Hiring Nikki as managing editor two years ago was easily the best professional decision Nicole and I have ever made. I STILL HAVEN’T MET HER, which is outrageous, but nobody’s fault (surely it’s somebody’s fault), but everything she has ever written here has been absolute gold, and I want to make sure everyone gets a chance to re-read some of her back catalog and say nice things to her on Twitter.
You are a woman of modest means, yet you only seem to date men who own hotels.
You are a nice girl who knows exactly one nice guy. You forget about him a lot, but gosh, he sure is nice. Whoever he is.
You spend roughly 35% of your day sitting in fashionable cafés having very intense conversations.
You own like three Samsung Galaxy S6s and so do all your friends.
The funny thing is, you don’t spend a lot of time wondering what it is about your friend’s life that has led to you being, as you so often are, the only nonwhite person in the room. Instead, you ask what it is about you. How did you — of all the brown people in all the towns in all the world — slip past their usual defenses? What is it that made you acceptable?
If John Cho were your boyfriend, your dad would not be able to help himself; he would insist on inviting the two of you over for an all-day classic Star Trek movie marathon. John Cho would be a good sport about it, even when your dad stubbornly refused to have mercy on you both and skip the odd-numbered films. About halfway through The Wrath of Khan your dad would start on his usual rant about the new Star Trek movies, and how they are certainly entertaining but they aren’treally Star Trek, you know, so much as Star Trek for people who don’t know anything about Star Trek, and John Cho would just nod respectfully and think about how lucky he is to be part of your life.
If John Cho were your boyfriend, you’d learn to like California – you’d have to, because that’s home for him and he needs to be there for work. To make it up to you, in between projects John Cho would take you on thrilling, unforgettable vacations all over the world, and soon you’d have to buy one of those little packs of extra pages for your passport.
The hopeful parents began by asking if I had ever felt as though my adoptive parents weren’t my “real” parents. No, never. They asked if I had ever been in contact with my birth family. At the time, I hadn’t. They asked if I had ever had any “issues” growing up with white parents.
For the first time, I hesitated. “What sort of issues?”
“Any sort,” said the mother-to-be. “Did you ever mind it? You know—not being white, too?”
You discover that you have been flirting with your own brother and think, eh. I could do worse.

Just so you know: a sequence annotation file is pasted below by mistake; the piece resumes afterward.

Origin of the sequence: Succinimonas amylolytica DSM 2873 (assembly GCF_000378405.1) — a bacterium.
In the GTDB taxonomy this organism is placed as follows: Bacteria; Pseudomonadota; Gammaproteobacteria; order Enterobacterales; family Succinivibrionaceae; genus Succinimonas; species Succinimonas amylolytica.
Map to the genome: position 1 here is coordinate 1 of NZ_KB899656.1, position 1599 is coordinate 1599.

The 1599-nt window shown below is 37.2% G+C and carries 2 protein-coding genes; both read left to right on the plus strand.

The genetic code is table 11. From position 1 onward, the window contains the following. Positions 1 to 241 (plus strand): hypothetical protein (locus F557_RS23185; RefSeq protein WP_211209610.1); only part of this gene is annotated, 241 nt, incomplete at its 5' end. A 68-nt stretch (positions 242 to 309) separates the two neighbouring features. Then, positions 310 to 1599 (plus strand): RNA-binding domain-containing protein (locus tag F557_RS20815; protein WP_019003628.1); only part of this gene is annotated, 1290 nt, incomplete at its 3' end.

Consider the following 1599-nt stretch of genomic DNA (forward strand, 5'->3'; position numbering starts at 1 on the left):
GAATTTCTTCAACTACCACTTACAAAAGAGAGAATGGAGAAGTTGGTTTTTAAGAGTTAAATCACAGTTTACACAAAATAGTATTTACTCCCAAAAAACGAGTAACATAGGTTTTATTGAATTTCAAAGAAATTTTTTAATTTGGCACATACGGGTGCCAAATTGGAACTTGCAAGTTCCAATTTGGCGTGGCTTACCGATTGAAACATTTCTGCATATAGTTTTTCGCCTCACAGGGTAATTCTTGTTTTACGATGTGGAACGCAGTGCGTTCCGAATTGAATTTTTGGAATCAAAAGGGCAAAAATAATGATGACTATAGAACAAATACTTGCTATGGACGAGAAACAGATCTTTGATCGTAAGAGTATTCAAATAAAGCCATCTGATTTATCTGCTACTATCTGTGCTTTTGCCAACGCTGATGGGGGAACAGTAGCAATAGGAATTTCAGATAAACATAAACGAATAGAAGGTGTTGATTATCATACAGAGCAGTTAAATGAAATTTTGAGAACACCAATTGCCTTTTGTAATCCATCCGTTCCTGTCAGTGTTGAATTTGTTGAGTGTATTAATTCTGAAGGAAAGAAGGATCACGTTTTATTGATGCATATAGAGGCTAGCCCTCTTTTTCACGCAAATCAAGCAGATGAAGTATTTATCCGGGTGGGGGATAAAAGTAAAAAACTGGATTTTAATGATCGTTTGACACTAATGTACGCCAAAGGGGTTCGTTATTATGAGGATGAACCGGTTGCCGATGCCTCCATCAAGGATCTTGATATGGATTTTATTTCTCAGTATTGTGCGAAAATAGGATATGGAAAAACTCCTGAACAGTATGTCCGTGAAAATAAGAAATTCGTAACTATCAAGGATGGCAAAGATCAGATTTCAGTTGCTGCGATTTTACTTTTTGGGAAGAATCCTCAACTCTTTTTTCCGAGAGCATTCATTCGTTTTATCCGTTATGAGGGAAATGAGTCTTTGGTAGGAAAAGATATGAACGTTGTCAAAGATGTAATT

You join the priesthood to get over your ex, and end up having sex with her in a church.
Openness in adoption means more than acknowledging the fact of the adoption, “honoring” the birth mother’s decision, celebrating “Gotcha Day” on the legal anniversary. Openness means that everything is on the table. Openness means recognizing the adoptee’s right to their own history (insofar as it can be known) and their own feelings about adoption.
With Helen Cho in Age of Ultron, we get an Asian woman in a big-budget major motion picture who:
1) has a name,
2) gets more than thirty seconds of screen time,
3) does not die immediately after being introduced,
4) has no apparent martial arts skills,
5) is neither a math tutor nor a geisha,
6) gets to talk and say smart things — even in a roomful of white characters, who actually shut up for a minute and listen to her when she is explaining her science and why she’s a boss,
7) does not exist solely to give some white lady no one cares about questionable relationship advice, and
8) is not a crime lord and/or running a shady as fuck business out of a big scary warehouse.
The rational part of me knew all of this was ridiculous. The card wasn’t ours, no matter what the statement said — of course they couldn’t make us pay $1400 plus interest if we hadn’t spent it. But I’ve never been good with money. I don’t mean I can’t earn it, or hold onto it, or value it; I mean just thinking about it makes me feel terrible, uncertain and small and afraid. I never expect good things to happen, financially speaking, and even when things are going well I expect to lose what I have.
The night after Christmas finds me seated with relatives and friends at my in-laws’ crowded dinner table, enjoying a delicious meal and happily chatting about television — one of few topics that’s nearly always safe to discuss in mixed company. Of the fourteen people laughing and passing laden platters around, only one is new to me. Someone mentions my interview with Constance Wu of Fresh Off the Boat, and this, apparently, is her cue to look up and address me for the first time since we exchanged our initial his and nice to meet yous.
“Do people ever tell you that you look just like everyone on that show?” she asks.
This question strikes me as so bizarre, so beside the point, that at first I think I’ve misheard. “Excuse me?” I wait for her to clarify, change course.
She repeats her question. She appears to be perfectly serious: “You must get this a lot,” she adds, when I don’t immediately respond.
Sand Dune Treasure Hunter
Apprentice Taffy Puller
First Mate on a Crabbing Boat
Owner/Sole Employee of the Gently Used Paperback Shop
Local Artist Working Mainly in Seashells and Epoxy
Nosy Librarian With a Penchant for Solving Crimes
Campsite Manager Whose Dark and Mysterious Past We Never, Ever Speak Of
Friends, how I have loved her. We cannot possibly celebrate her enough.
Mallory is an Editor of The Toast.